Seeing as the issue is primarily setup, I’d like to focus my review on how Johns handles the main characters of this story: Batman/Bruce Wayne, Batgirl/Barbara Gordon, Red Hood/Jason Todd, and the three Jokers. This is Johns’ first major Batman story that’s set in-continuity, so it’s important to tackle where I feel he succeeds, and where I feel he can improve. One of the most regular critiques I’ve heard of Johns’ writing is when he’s writing Batman, so it’s a very pleasant surprise to see that I loved his depiction of Bruce here. In previous stories, Johns has depicted Bruce as an arrogant, abrasive, untrustworthy man… and while this is not an inaccurate interpretation, it sometimes felt as if his character was being held back for the sake of making others look better by comparison. Here, we don’t have this problem. Batman is still a dark, haunted man, but he’s one that can put aside his pride: not only do we see Bruce openly accepting help from Batgirl (as well as showing genuine concern for her), but this attitude even extends to Red Hood. It’s honestly refreshing! After spending so long in a Möbius comic strip of Batman admitting he needs to accept help more (and then forgetting the lesson two story arcs later), it’s great to see him actually applying what he learned in works such as Death of the Family. Hell, I like Bruce so much here that I don’t even mind seeing yet another flashback of his parents’ death!

…That’s a lie. It was very annoying. But I understand that it was there to represent Bruce’s trauma, and how he’s grown from that life-defining moment. Trauma, as you’ll see, is the lynchpin of this comic.

Batgirl and Red Hood are handled with similar care, and have very different roles in this story – even if the two are bound together by their suffering at the hands of the Joker. It’s clear that neither of them have completely moved past their trauma; how could they, when the villain responsible is still so prevalent in their lives? Despite this, though, the two have handled their recovery very differently. Barbara seems to be handling things the best (incidentally, is it actually possible to run so fast that you break a treadmill?), while Jason seems to be somewhat trapped in his own anger. This is something of a step backward for Jason… but seeing as the only writer who has had the chance to tackle Jason’s recovery in the last ten years has been Scott Lobdell, I’m inclined to let another creator present their own take on it. This is as much a story about Barbara and Jason as it is about Bruce – perhaps even more so. But to go into it would be to give too much away.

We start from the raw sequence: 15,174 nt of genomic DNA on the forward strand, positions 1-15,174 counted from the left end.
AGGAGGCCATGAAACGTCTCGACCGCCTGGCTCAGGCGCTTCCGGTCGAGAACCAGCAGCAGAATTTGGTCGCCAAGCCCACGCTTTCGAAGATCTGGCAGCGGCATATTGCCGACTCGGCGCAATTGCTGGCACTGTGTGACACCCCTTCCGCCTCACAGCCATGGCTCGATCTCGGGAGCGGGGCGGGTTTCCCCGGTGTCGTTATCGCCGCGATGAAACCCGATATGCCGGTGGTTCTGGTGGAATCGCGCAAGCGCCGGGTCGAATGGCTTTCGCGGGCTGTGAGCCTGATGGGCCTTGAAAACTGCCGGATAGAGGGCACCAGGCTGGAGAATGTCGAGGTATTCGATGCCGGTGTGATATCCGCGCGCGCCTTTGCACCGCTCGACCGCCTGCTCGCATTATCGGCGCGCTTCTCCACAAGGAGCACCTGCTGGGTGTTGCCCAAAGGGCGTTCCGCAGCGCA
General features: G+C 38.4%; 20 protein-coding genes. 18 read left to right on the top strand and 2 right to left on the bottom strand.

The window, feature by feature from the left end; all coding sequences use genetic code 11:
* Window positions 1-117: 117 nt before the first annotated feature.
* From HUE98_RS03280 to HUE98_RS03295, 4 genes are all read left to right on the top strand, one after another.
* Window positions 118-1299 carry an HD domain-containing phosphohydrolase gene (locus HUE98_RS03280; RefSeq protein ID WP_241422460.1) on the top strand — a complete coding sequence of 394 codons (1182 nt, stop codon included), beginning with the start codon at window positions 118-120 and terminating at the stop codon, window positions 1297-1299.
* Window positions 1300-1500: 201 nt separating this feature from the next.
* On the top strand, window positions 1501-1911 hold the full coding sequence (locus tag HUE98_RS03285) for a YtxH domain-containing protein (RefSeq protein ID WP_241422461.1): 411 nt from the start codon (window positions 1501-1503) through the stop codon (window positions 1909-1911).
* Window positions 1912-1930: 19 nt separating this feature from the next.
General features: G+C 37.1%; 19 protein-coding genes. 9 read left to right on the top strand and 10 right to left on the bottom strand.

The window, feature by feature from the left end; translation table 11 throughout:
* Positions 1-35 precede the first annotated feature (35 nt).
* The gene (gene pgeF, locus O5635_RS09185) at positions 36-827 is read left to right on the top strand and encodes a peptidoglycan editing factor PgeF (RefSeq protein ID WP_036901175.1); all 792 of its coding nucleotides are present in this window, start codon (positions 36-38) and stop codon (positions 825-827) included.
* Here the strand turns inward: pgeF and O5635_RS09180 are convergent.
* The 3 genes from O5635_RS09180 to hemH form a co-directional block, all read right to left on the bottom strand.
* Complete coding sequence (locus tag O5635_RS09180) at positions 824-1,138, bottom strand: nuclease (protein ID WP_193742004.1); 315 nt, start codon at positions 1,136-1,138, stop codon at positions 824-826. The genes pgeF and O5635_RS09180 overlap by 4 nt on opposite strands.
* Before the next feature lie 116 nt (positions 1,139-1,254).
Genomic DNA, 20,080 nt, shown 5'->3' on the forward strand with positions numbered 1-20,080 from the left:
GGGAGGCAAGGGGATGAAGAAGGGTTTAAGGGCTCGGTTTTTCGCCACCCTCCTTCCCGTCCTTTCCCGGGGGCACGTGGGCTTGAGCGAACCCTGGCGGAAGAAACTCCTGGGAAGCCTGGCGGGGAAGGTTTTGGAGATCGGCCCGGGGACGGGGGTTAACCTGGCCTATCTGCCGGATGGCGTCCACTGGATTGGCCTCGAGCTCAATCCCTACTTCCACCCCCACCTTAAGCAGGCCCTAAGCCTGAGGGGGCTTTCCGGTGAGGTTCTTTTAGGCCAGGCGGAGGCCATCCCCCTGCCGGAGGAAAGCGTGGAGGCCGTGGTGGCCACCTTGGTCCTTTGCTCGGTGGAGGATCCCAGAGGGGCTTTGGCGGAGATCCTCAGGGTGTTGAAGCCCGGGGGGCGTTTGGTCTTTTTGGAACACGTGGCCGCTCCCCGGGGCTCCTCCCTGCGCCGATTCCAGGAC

Finally, there’s the matter of the three Jokers. I’m not going to say much here, other than that I think it works. I remember reading Grant Morrison’s Batman: The Clown at Midnight, and being utterly enchanted by the concept of super-sanity: the idea of the Joker rewriting his personality to create a new kind of enemy for the caped crusader to face. I still love the concept to this day, but I can see why it wouldn’t work in a more grounded noir story such as this one. So, how would super-sanity work in a more literal sense? Through just one line, this book provides something of an answer: and it’s the core of the mystery behind the three Jokers. The dynamic between each of the maniacs works quite well, too! While I’m not sure I agree at the distinction Johns has made between each Joker – and I have mixed feelings on what he implies about one of the Jokers’ origins – I think he does a good job of distinguishing each antagonist from one another. Of course, the bulk of that work is thanks to Jason Fabok’s art.

And good god, that art.